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Georgetown Recalls Visit, Celebrates Charles Dickens' Birthday

Charles Dickens Photo

Nineteenth-century novelist Charles Dickens would have been 200 years old on Feb. 7. Before his passing in 1870, he penned classics such as The Adventures of Oliver Twist, A Christmas Carol and David Copperfield.

February 8, 2012 – Charles Dickens, the renowned English novelist whose 200th birthday is being celebrated around the world, visited Georgetown University in 1842.

“At George Town, in the suburbs, there is a Jesuit College; delightfully situated, and, so far as I had an opportunity of seeing, well managed,” he wrote during his travels to the United States.

Georgetown, which also owns several first editions of Dickens’ novels, held a celebration yesterday honoring the novelist, who was born Feb. 7, 1812.

Charles Dickens 200th Birthday

English professors David Gewanter, left, John Pfordresher, center, and Catherine Payling from the performing arts department perform a scenic interpretation from Charles Dickens' David Copperfield.

Dickens vs. Nancy Drew

The event included remarks by Leona Fisher, associate professor of English, a scenic interpretation of Dickens’ work, and the introduction of an exhibit, “Dickens at Georgetown: A Bicentenary Celebration.”

Fisher reflected on her personal journey with Dickens’ work, from early childhood to including Dickens novels in her nearly 40-year career teaching his work at Georgetown.

But she confesses she started out as more of a Nancy Drew fan and wasn’t that crazy about the first Dickens novel she read.

“I first read Dickens at age 12 when my mother … handed me Great Expectations,” she said. “I think she had great expectations. They were foiled.”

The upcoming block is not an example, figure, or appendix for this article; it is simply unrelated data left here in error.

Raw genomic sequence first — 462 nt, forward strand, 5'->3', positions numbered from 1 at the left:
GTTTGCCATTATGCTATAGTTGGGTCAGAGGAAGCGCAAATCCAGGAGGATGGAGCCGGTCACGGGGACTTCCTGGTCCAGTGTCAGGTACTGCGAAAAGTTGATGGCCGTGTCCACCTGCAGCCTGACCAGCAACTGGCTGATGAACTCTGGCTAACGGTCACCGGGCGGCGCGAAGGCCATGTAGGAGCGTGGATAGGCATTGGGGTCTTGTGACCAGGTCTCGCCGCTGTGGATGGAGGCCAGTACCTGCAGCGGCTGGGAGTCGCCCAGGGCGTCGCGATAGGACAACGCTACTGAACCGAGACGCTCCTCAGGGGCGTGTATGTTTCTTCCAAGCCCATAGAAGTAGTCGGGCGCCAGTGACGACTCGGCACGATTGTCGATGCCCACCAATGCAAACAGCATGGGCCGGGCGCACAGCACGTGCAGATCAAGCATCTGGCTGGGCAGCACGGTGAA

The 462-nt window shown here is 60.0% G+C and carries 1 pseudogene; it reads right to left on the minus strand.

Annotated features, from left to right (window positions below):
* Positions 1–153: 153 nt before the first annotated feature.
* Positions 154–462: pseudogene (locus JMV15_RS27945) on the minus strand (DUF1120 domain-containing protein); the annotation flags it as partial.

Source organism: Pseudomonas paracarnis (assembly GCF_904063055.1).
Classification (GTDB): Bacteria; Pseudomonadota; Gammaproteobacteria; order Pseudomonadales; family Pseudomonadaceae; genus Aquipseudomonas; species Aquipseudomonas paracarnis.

But Fisher says she has since read Great Expectations 32 times for the courses she teaches at Georgetown, because, she explains, “it has to be re-read and savored each time.”

Capacious Imagination

According to Fisher, the most important aspect of Dickens is that he is still relevant.

“What I’ve loved about teaching Dickens is that I’ve been able to use every new critical approach possible in reading these texts,” she says.

She says that includes literary theories such as Freudian psychoanalytic analysis and Marxist, feminist, old and new historicist criticism, deconstructionism, reader response and performance theory.

“It’s all there,” she says. “It’s not something that has to be imposed upon him as if he hadn’t somehow anticipated all of that in his capacious imagination and ability really to take over his world, to describe it in a way that renders him both, paradoxically, the quintessential Victorian and a man of any era…”

Scenes and Exhibit

English professors John Pfordresher and David Gewanter, as well as Catherine Payling of the department of performing arts, read a scene from David Copperfield as part of the celebration.

Pfordresher and rare books curator Karen O’Connell introduced the “Dickens at Georgetown” exhibit, which includes a compilation of Dickens’ first editions, books from Dickens’ own library, and original illustrations of Dickens’ work, donated to the university in 1976. 

The exhibition, located in Georgetown’s Lauinger Library, will be on display until May 31, 2012.

To learn more about Dickens’ visit to Georgetown and the Dickens at Georgetown exhibition visit

Georgetown University37th and O Streets, N.W., Washington D.C. 20057(202) 687.0100

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